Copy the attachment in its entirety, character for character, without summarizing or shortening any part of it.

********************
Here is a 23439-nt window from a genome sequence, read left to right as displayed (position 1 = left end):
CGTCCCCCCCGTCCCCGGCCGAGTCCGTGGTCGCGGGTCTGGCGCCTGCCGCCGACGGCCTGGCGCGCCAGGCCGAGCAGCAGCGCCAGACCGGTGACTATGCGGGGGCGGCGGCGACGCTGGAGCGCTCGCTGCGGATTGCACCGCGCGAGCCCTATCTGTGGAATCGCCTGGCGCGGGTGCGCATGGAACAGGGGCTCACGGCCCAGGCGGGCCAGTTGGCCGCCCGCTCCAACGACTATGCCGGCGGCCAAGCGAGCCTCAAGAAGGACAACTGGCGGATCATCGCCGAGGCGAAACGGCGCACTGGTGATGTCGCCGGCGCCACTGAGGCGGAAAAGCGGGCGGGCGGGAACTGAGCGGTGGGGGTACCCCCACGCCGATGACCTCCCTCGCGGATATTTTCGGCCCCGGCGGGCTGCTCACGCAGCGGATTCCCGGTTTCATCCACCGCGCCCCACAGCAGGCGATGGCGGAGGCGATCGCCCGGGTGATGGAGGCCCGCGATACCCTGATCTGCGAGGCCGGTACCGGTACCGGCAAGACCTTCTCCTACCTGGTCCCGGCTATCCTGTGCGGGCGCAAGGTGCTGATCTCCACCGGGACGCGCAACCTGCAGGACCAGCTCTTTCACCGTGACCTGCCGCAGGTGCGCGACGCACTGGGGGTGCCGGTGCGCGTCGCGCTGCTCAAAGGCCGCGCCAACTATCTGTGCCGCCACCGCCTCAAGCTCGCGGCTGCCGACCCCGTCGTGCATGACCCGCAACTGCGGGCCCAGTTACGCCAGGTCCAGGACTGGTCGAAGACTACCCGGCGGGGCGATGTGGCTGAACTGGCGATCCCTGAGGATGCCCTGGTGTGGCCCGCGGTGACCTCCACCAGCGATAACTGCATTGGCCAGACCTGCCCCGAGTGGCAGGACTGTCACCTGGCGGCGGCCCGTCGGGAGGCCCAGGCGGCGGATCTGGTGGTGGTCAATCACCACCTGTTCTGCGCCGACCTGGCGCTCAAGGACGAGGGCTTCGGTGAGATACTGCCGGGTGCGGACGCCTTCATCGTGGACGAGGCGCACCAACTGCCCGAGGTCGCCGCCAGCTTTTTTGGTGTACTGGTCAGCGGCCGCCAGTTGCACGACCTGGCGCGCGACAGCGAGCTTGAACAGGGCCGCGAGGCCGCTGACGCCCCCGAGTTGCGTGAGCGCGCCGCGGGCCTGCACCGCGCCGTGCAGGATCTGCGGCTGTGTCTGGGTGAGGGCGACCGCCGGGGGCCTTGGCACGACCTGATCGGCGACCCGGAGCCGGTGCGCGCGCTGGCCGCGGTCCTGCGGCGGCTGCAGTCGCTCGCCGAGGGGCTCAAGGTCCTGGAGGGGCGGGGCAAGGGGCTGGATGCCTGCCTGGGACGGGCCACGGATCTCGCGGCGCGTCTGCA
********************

Here is a 23439-nt window from a genome sequence, read left to right as displayed (position 1 = left end):
CGTCCCCCCCGTCCCCGGCCGAGTCCGTGGTCGCGGGTCTGGCGCCTGCCGCCGACGGCCTGGCGCGCCAGGCCGAGCAGCAGCGCCAGACCGGTGACTATGCGGGGGCGGCGGCGACGCTGGAGCGCTCGCTGCGGATTGCACCGCGCGAGCCCTATCTGTGGAATCGCCTGGCGCGGGTGCGCATGGAACAGGGGCTCACGGCCCAGGCGGGCCAGTTGGCCGCCCGCTCCAACGACTATGCCGGCGGCCAAGCGAGCCTCAAGAAGGACAACTGGCGGATCATCGCCGAGGCGAAACGGCGCACTGGTGATGTCGCCGGCGCCACTGAGGCGGAAAAGCGGGCGGGCGGGAACTGAGCGGTGGGGGTACCCCCACGCCGATGACCTCCCTCGCGGATATTTTCGGCCCCGGCGGGCTGCTCACGCAGCGGATTCCCGGTTTCATCCACCGCGCCCCACAGCAGGCGATGGCGGAGGCGATCGCCCGGGTGATGGAGGCCCGCGATACCCTGATCTGCGAGGCCGGTACCGGTACCGGCAAGACCTTCTCCTACCTGGTCCCGGCTATCCTGTGCGGGCGCAAGGTGCTGATCTCCACCGGGACGCGCAACCTGCAGGACCAGCTCTTTCACCGTGACCTGCCGCAGGTGCGCGACGCACTGGGGGTGCCGGTGCGCGTCGCGCTGCTCAAAGGCCGCGCCAACTATCTGTGCCGCCACCGCCTCAAGCTCGCGGCTGCCGACCCCGTCGTGCATGACCCGCAACTGCGGGCCCAGTTACGCCAGGTCCAGGACTGGTCGAAGACTACCCGGCGGGGCGATGTGGCTGAACTGGCGATCCCTGAGGATGCCCTGGTGTGGCCCGCGGTGACCTCCACCAGCGATAACTGCATTGGCCAGACCTGCCCCGAGTGGCAGGACTGTCACCTGGCGGCGGCCCGTCGGGAGGCCCAGGCGGCGGATCTGGTGGTGGTCAATCACCACCTGTTCTGCGCCGACCTGGCGCTCAAGGACGAGGGCTTCGGTGAGATACTGCCGGGTGCGGACGCCTTCATCGTGGACGAGGCGCACCAACTGCCCGAGGTCGCCGCCAGCTTTTTTGGTGTACTGGTCAGCGGCCGCCAGTTGCACGACCTGGCGCGCGACAGCGAGCTTGAACAGGGCCGCGAGGCCGCTGACGCCCCCGAGTTGCGTGAGCGCGCCGCGGGCCTGCACCGCGCCGTGCAGGATCTGCGGCTGTGTCTGGGTGAGGGCGACCGCCGGGGGCCTTGGCACGACCTGATCGGCGACCCGGAGCCGGTGCGCGCGCTGGCCGCGGTCCTGCGGCGGCTGCAGTCGCTCGCCGAGGGGCTCAAGGTCCTGGAGGGGCGGGGCAAGGGGCTGGATGCCTGCCTGGGACGGGCCACGGATCTCGCGGCGCGTCTGCA